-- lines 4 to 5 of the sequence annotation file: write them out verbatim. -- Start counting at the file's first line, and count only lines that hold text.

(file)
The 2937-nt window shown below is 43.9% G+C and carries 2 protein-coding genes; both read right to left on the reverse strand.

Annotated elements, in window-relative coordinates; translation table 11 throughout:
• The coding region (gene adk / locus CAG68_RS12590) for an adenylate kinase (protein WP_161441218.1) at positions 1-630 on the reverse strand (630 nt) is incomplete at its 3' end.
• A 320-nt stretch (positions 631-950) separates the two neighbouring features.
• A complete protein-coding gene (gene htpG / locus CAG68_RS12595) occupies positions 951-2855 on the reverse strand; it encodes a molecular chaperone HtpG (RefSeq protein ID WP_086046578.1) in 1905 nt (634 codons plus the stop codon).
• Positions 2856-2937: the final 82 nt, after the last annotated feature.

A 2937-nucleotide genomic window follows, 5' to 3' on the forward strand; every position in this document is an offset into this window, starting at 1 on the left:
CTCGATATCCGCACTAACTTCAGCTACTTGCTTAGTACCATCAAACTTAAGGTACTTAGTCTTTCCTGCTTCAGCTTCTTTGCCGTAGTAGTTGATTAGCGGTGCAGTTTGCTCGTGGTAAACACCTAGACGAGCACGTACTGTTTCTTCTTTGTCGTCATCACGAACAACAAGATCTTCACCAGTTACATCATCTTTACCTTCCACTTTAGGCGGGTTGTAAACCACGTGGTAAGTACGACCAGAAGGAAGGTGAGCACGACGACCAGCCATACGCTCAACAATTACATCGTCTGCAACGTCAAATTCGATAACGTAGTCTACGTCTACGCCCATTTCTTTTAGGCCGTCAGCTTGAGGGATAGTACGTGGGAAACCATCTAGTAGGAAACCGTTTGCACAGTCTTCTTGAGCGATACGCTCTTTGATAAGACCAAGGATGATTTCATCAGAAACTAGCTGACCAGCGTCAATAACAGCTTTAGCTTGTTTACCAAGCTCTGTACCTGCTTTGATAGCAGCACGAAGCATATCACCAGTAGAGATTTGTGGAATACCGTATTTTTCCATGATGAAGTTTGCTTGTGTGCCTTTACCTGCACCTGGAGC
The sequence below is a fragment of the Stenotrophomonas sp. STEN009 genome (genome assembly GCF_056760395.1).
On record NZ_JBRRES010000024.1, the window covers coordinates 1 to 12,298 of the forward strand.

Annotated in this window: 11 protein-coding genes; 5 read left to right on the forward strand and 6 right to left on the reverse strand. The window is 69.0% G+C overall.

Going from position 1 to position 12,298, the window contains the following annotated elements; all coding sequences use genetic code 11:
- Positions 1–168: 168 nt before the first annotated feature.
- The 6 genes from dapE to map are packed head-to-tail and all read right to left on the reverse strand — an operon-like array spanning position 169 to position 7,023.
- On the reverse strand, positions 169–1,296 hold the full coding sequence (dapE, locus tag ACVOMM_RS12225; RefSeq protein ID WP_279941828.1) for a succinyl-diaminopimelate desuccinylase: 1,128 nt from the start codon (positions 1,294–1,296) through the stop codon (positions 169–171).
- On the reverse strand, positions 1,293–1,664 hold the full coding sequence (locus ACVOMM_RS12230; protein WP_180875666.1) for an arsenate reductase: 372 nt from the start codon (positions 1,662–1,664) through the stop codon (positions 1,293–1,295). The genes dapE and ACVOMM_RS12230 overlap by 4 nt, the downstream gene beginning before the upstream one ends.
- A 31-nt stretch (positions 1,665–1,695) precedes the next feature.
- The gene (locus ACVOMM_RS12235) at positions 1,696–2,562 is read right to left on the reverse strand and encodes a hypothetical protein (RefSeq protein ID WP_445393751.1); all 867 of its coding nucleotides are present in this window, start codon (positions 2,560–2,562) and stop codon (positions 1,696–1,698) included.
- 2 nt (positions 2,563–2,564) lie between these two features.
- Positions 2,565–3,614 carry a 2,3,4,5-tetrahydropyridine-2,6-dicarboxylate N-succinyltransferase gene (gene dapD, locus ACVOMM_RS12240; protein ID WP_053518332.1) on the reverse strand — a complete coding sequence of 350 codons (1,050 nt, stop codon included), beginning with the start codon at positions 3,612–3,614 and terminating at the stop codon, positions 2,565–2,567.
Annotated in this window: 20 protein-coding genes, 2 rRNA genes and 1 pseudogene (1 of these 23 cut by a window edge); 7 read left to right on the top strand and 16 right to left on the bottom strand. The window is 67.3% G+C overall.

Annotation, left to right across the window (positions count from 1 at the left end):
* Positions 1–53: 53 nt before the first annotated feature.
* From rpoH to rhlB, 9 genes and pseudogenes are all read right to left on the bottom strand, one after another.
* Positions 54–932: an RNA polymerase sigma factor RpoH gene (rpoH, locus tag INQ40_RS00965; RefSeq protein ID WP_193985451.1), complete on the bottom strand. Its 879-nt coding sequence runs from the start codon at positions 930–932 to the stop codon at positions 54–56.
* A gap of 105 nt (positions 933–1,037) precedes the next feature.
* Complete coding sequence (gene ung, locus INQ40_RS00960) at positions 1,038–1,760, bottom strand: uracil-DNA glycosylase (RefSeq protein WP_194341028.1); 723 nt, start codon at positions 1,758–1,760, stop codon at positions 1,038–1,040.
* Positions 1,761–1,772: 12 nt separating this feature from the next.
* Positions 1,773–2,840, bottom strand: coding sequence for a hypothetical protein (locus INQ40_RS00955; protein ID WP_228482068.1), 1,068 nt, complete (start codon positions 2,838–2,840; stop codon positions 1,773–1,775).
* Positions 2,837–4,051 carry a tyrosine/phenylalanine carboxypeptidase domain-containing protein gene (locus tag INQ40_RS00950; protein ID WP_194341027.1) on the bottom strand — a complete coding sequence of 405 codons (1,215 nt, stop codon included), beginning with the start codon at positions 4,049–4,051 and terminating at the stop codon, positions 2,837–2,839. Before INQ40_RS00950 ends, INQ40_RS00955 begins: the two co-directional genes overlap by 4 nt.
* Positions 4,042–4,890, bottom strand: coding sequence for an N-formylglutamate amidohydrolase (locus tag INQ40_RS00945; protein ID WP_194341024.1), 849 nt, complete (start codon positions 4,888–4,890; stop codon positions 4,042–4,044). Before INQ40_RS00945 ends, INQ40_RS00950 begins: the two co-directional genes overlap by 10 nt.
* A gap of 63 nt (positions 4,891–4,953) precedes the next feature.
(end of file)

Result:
• A 320-nt stretch (positions 631-950) separates the two neighbouring features.
• A complete protein-coding gene (gene htpG / locus CAG68_RS12595) occupies positions 951-2855 on the reverse strand; it encodes a molecular chaperone HtpG (RefSeq protein ID WP_086046578.1) in 1905 nt (634 codons plus the stop codon).